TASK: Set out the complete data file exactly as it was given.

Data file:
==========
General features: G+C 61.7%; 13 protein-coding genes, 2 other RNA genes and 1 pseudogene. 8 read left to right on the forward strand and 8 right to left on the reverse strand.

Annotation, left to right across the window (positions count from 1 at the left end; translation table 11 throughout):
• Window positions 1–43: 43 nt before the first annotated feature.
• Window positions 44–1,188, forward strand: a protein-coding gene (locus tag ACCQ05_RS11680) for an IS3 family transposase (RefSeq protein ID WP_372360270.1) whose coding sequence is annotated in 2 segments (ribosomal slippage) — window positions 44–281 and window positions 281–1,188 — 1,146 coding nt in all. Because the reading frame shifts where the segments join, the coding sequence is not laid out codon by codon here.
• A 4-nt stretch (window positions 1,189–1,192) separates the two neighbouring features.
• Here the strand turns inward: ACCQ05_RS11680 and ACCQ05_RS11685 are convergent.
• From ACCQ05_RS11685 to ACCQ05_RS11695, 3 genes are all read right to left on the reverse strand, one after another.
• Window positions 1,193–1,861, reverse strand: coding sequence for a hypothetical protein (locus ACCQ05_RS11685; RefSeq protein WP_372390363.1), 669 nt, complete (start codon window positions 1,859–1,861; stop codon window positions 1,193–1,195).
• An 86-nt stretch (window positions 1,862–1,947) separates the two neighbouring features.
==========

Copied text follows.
General features: G+C 61.7%; 13 protein-coding genes, 2 other RNA genes and 1 pseudogene. 8 read left to right on the forward strand and 8 right to left on the reverse strand.

Annotation, left to right across the window (positions count from 1 at the left end; translation table 11 throughout):
• Window positions 1–43: 43 nt before the first annotated feature.
• Window positions 44–1,188, forward strand: a protein-coding gene (locus tag ACCQ05_RS11680) for an IS3 family transposase (RefSeq protein ID WP_372360270.1) whose coding sequence is annotated in 2 segments (ribosomal slippage) — window positions 44–281 and window positions 281–1,188 — 1,146 coding nt in all. Because the reading frame shifts where the segments join, the coding sequence is not laid out codon by codon here.
• A 4-nt stretch (window positions 1,189–1,192) separates the two neighbouring features.
• Here the strand turns inward: ACCQ05_RS11680 and ACCQ05_RS11685 are convergent.
• From ACCQ05_RS11685 to ACCQ05_RS11695, 3 genes are all read right to left on the reverse strand, one after another.
• Window positions 1,193–1,861, reverse strand: coding sequence for a hypothetical protein (locus ACCQ05_RS11685; RefSeq protein WP_372390363.1), 669 nt, complete (start codon window positions 1,859–1,861; stop codon window positions 1,193–1,195).
• An 86-nt stretch (window positions 1,862–1,947) separates the two neighbouring features.